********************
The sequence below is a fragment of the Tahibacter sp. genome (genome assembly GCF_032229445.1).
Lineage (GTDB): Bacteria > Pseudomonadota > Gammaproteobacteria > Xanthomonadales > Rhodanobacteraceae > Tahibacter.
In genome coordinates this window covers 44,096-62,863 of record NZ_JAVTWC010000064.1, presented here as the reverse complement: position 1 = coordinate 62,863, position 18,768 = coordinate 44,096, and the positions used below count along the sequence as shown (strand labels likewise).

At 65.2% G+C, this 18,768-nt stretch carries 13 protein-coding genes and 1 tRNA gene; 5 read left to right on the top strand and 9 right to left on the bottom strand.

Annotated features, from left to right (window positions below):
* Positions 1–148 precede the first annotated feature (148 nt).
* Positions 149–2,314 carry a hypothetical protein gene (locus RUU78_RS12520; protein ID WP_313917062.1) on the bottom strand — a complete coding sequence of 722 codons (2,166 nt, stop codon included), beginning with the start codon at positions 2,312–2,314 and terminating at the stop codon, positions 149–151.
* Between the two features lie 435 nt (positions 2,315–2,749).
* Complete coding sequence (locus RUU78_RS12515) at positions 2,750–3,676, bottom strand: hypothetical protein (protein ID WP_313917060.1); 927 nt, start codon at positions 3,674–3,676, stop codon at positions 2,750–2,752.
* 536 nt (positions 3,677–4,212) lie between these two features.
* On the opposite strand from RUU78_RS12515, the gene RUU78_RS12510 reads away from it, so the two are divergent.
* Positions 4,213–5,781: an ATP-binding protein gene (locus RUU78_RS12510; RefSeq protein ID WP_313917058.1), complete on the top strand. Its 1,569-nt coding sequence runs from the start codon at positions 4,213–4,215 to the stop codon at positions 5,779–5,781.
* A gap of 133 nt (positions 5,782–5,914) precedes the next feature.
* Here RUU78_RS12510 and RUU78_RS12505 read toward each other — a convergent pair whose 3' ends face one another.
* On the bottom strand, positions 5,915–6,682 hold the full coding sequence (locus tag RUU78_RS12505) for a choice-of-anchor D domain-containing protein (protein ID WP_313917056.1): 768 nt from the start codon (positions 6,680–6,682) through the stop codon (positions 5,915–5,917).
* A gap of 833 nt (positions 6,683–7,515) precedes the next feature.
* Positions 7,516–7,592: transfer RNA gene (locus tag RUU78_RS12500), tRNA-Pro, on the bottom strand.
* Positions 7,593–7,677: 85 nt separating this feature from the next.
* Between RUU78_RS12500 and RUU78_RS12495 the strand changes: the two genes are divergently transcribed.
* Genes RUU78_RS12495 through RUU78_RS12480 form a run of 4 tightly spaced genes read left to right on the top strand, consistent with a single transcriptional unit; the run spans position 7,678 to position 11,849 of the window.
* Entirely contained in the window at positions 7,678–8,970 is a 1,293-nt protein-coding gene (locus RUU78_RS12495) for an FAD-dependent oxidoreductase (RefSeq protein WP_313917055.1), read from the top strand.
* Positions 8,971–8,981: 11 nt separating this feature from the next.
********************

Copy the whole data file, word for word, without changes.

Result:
The sequence below is a fragment of the Tahibacter sp. genome (genome assembly GCF_032229445.1).
Lineage (GTDB): Bacteria > Pseudomonadota > Gammaproteobacteria > Xanthomonadales > Rhodanobacteraceae > Tahibacter.
In genome coordinates this window covers 44,096-62,863 of record NZ_JAVTWC010000064.1, presented here as the reverse complement: position 1 = coordinate 62,863, position 18,768 = coordinate 44,096, and the positions used below count along the sequence as shown (strand labels likewise).

At 65.2% G+C, this 18,768-nt stretch carries 13 protein-coding genes and 1 tRNA gene; 5 read left to right on the top strand and 9 right to left on the bottom strand.

Annotated features, from left to right (window positions below):
* Positions 1–148 precede the first annotated feature (148 nt).
* Positions 149–2,314 carry a hypothetical protein gene (locus RUU78_RS12520; protein ID WP_313917062.1) on the bottom strand — a complete coding sequence of 722 codons (2,166 nt, stop codon included), beginning with the start codon at positions 2,312–2,314 and terminating at the stop codon, positions 149–151.
* Between the two features lie 435 nt (positions 2,315–2,749).
* Complete coding sequence (locus RUU78_RS12515) at positions 2,750–3,676, bottom strand: hypothetical protein (protein ID WP_313917060.1); 927 nt, start codon at positions 3,674–3,676, stop codon at positions 2,750–2,752.
* 536 nt (positions 3,677–4,212) lie between these two features.
* On the opposite strand from RUU78_RS12515, the gene RUU78_RS12510 reads away from it, so the two are divergent.
* Positions 4,213–5,781: an ATP-binding protein gene (locus RUU78_RS12510; RefSeq protein ID WP_313917058.1), complete on the top strand. Its 1,569-nt coding sequence runs from the start codon at positions 4,213–4,215 to the stop codon at positions 5,779–5,781.
* A gap of 133 nt (positions 5,782–5,914) precedes the next feature.
* Here RUU78_RS12510 and RUU78_RS12505 read toward each other — a convergent pair whose 3' ends face one another.
* On the bottom strand, positions 5,915–6,682 hold the full coding sequence (locus tag RUU78_RS12505) for a choice-of-anchor D domain-containing protein (protein ID WP_313917056.1): 768 nt from the start codon (positions 6,680–6,682) through the stop codon (positions 5,915–5,917).
* A gap of 833 nt (positions 6,683–7,515) precedes the next feature.
* Positions 7,516–7,592: transfer RNA gene (locus tag RUU78_RS12500), tRNA-Pro, on the bottom strand.
* Positions 7,593–7,677: 85 nt separating this feature from the next.
* Between RUU78_RS12500 and RUU78_RS12495 the strand changes: the two genes are divergently transcribed.
* Genes RUU78_RS12495 through RUU78_RS12480 form a run of 4 tightly spaced genes read left to right on the top strand, consistent with a single transcriptional unit; the run spans position 7,678 to position 11,849 of the window.
* Entirely contained in the window at positions 7,678–8,970 is a 1,293-nt protein-coding gene (locus RUU78_RS12495) for an FAD-dependent oxidoreductase (RefSeq protein WP_313917055.1), read from the top strand.
* Positions 8,971–8,981: 11 nt separating this feature from the next.